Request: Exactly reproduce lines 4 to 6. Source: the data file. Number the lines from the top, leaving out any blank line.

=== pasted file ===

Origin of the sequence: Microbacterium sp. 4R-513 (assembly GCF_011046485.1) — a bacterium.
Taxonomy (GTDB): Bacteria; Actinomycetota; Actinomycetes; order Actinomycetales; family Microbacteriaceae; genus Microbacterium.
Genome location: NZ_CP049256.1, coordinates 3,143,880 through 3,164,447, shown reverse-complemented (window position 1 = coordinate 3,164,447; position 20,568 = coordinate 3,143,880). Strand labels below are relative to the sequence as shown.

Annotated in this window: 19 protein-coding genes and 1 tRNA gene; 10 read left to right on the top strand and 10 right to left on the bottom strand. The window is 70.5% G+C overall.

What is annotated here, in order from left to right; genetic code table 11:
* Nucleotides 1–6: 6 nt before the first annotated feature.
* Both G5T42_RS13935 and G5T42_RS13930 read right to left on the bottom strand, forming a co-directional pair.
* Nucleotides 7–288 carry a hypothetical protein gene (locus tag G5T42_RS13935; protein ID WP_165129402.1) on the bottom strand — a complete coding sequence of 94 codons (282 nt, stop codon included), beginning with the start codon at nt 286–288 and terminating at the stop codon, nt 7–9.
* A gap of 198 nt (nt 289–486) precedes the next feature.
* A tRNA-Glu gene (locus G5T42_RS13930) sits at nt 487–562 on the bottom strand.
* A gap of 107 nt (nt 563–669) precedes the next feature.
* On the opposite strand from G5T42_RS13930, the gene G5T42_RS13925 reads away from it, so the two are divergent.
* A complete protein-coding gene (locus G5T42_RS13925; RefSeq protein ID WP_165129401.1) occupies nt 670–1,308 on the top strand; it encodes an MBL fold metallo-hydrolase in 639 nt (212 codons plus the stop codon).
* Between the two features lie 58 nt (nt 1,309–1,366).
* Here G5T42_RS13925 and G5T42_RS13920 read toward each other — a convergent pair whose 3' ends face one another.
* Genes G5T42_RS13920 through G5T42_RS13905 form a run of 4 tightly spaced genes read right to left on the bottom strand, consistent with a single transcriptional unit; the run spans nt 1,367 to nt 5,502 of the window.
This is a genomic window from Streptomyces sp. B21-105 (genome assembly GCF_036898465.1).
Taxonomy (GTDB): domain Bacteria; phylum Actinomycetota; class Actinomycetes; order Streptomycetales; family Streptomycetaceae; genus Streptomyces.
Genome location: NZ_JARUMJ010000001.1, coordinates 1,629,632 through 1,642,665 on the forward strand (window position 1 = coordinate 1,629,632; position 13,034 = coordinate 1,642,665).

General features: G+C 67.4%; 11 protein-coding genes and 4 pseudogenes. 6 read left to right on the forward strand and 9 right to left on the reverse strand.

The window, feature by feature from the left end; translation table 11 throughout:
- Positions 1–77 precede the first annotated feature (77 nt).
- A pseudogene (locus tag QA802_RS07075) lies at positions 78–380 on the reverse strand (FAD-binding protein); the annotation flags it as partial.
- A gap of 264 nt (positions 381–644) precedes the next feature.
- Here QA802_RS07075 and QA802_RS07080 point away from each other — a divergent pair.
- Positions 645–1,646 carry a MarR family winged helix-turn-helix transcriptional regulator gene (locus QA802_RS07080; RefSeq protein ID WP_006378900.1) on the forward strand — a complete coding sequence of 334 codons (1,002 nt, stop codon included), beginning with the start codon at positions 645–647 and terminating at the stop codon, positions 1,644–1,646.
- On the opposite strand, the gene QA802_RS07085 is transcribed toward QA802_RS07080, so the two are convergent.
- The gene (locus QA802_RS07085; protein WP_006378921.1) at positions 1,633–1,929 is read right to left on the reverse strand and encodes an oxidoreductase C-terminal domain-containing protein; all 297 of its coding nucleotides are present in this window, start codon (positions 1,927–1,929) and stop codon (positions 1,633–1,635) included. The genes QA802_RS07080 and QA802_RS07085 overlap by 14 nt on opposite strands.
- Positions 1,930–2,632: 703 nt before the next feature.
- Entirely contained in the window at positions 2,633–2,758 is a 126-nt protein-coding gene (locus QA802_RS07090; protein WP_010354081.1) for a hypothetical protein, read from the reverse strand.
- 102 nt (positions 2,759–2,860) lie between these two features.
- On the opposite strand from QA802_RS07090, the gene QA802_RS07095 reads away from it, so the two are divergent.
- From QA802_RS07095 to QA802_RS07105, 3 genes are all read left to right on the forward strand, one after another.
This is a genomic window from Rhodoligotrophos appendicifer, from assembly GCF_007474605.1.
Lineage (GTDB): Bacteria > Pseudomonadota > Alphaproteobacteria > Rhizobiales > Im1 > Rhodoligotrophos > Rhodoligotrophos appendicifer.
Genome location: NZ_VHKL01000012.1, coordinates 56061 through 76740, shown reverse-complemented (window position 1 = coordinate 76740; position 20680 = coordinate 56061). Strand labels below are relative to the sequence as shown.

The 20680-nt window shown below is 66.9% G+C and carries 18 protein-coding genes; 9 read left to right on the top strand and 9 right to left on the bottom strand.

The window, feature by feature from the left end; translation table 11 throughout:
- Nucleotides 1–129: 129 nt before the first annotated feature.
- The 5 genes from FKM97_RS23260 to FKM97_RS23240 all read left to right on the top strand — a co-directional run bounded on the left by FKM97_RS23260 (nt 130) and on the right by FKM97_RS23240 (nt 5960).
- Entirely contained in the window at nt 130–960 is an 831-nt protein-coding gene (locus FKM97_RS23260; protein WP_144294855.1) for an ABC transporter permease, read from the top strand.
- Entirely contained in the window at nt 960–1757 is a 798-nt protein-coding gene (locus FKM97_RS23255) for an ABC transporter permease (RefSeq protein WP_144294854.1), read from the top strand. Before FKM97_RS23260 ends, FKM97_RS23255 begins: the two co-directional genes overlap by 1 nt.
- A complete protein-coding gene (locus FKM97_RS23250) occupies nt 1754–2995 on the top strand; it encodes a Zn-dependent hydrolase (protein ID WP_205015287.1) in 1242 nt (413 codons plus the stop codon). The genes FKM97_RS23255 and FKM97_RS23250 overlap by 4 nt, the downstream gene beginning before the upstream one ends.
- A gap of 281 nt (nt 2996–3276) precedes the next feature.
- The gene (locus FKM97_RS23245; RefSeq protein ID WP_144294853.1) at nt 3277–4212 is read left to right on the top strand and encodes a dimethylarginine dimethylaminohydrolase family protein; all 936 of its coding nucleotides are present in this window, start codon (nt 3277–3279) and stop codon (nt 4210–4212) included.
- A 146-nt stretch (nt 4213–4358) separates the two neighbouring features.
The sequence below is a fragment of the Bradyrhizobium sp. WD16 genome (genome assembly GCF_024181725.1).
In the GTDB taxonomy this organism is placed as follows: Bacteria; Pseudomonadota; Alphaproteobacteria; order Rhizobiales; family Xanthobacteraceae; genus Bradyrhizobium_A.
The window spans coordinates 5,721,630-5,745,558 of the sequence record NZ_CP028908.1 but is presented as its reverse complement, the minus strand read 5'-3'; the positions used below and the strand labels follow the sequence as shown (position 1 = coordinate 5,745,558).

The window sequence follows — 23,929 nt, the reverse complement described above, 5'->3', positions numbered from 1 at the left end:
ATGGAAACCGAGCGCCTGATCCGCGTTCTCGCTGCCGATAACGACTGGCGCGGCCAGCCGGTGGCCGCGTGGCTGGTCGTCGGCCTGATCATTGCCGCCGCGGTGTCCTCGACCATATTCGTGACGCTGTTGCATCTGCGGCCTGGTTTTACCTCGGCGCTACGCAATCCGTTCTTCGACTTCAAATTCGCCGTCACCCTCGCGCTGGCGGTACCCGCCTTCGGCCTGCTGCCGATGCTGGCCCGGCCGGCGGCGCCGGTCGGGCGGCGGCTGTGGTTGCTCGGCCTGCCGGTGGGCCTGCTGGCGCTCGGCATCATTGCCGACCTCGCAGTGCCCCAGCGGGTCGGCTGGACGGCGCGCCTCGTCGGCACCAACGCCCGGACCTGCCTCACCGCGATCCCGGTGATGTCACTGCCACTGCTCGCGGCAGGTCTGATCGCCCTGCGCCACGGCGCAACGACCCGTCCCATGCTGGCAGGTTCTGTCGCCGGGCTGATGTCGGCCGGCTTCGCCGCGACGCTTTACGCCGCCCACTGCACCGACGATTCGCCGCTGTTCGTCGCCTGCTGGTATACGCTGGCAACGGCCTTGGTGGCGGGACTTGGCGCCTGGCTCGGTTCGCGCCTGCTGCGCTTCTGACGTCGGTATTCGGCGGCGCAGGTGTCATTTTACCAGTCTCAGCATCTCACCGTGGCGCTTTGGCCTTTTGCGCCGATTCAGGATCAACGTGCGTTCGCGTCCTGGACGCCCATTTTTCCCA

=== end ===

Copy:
Annotated in this window: 19 protein-coding genes and 1 tRNA gene; 10 read left to right on the top strand and 10 right to left on the bottom strand. The window is 70.5% G+C overall.

What is annotated here, in order from left to right; genetic code table 11:
* Nucleotides 1–6: 6 nt before the first annotated feature.